Travel & Leisure magazine recently released a survey concluding that “Philadelphia is home to the least attractive people in the United States.” Defending this cruel and implausible judgment, a survey organizer said “We were asking people to vote on attractiveness, not unattractiveness. Travel & Leisure editors believe there are a lot of attractive people in Philadelphia.”
Can someone rank-order attractiveness, and then plead that any unattractive results are mere byproducts of a contest that should only concentrate on winners? I’ll admit that my last post too easily assumed that appearance-improvement is likely to degenerate into positional competition. But I still think surveys like T&L’s inevitably result in losers as well as winners. And I think one needs to prove the widespreadness of a quite rarified aesthetic theory to convincingly demonstrate the opposite–even outside the confines of a ranking survey.
As I recall from an Alain de Botton book, Plato and Kant had divergent aesthetic theories. (And I hope the philosophers out there forgive me for citing a popularization I read years ago.) Kant suggested that a judgment of beauty had to participate both in the objective and the subjective:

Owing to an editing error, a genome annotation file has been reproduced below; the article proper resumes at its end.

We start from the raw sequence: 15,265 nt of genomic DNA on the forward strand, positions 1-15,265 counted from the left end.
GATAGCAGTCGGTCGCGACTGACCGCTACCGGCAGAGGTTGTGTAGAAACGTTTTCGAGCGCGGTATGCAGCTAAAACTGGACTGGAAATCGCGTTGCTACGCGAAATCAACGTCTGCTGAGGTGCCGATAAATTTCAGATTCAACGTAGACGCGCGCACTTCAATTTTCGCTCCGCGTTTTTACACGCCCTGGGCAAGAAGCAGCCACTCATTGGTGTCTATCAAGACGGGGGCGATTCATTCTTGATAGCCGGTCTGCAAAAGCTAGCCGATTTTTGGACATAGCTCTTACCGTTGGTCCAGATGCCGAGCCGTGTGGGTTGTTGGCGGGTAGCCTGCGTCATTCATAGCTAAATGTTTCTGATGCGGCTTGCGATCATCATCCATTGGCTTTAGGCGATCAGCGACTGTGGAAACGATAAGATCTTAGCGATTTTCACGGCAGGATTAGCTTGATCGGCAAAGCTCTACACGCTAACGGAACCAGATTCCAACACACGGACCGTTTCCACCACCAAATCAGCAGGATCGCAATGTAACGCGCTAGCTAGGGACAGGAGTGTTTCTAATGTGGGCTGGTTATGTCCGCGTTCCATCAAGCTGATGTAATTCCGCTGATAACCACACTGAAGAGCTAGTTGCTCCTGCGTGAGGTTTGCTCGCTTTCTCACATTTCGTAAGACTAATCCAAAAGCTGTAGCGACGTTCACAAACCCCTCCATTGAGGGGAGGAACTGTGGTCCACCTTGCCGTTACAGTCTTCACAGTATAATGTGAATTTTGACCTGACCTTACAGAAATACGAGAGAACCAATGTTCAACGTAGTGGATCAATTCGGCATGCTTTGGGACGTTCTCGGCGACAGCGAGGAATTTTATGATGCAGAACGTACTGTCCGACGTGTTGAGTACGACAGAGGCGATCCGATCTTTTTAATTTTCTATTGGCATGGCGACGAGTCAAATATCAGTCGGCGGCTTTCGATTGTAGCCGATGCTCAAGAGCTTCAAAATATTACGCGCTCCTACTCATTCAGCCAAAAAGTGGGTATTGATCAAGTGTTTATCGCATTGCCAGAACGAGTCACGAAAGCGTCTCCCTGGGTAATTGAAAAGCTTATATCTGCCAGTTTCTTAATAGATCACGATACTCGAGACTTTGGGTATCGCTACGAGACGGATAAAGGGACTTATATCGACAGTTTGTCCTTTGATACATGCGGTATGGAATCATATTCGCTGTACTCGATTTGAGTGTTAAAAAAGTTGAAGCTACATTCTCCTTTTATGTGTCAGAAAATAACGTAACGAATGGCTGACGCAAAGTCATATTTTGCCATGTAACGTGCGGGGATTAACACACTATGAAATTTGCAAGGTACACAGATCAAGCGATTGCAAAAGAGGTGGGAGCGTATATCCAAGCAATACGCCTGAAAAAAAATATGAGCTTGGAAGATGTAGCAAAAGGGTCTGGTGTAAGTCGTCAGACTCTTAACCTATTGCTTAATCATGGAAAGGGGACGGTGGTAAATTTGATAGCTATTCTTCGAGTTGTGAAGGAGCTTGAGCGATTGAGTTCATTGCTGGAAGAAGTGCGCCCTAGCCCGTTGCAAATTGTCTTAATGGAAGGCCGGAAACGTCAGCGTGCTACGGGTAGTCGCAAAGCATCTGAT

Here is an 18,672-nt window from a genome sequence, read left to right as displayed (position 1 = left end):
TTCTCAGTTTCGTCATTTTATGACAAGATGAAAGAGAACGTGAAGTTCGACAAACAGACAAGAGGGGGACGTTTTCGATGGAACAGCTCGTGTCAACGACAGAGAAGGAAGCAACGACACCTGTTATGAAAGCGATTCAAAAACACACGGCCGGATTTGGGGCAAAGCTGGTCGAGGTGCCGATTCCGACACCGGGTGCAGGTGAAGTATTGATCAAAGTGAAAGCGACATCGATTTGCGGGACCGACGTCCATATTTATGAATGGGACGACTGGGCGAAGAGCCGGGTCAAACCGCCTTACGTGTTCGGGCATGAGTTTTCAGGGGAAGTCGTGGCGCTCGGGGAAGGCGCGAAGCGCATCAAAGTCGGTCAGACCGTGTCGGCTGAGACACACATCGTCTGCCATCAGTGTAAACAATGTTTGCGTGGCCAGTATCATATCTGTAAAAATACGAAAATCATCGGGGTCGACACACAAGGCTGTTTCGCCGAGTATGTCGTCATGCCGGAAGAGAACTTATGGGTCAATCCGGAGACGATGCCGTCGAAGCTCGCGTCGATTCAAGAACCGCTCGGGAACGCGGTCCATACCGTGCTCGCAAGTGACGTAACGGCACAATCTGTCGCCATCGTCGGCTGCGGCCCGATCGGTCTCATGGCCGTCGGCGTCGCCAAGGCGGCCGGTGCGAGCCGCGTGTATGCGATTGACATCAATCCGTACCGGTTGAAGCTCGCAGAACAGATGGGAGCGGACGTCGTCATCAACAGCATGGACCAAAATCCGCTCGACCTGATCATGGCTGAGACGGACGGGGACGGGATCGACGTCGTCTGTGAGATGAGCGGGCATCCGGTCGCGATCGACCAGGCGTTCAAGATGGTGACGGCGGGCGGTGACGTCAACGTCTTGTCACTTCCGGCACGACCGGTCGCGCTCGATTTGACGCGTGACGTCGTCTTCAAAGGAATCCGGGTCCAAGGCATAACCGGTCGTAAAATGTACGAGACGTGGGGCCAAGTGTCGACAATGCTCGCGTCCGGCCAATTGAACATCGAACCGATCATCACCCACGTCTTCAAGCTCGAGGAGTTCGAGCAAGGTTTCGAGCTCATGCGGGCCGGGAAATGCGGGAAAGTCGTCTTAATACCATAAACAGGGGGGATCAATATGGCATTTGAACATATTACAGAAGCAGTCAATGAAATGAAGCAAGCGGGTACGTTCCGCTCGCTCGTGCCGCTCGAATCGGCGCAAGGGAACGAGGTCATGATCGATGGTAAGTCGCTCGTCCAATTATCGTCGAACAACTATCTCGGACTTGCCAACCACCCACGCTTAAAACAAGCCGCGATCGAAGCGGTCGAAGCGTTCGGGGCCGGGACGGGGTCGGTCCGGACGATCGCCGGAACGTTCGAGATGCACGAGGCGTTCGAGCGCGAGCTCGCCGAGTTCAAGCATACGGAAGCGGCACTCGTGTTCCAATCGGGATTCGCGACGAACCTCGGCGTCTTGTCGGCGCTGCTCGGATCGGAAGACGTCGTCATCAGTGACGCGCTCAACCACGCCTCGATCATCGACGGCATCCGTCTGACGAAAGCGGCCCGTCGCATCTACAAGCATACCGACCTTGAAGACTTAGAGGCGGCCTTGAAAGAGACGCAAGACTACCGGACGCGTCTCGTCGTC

Running through Kant’s various characterizations of judgments of beauty is a basic dichotomy between two apparently opposed sets of features. On the one hand, judgments of beauty are based on feeling, they do not depend on subsuming the object under a concept (in particular, the concept of an end which such an object is supposed to satisfy), and they cannot be proved. This combination of features seems to suggest that judgments of beauty should be assimilated to judgments of the agreeable. On the other hand, however, judgments of beauty are unlike judgments of the agreeable in not involving desire for the object; more importantly and centrally, they make a normative claim to everyone’s agreement. These features seem to suggest that they should be assimilated, instead, to objective cognitive judgments.
By contrast, Plato’s position was far more objective . . .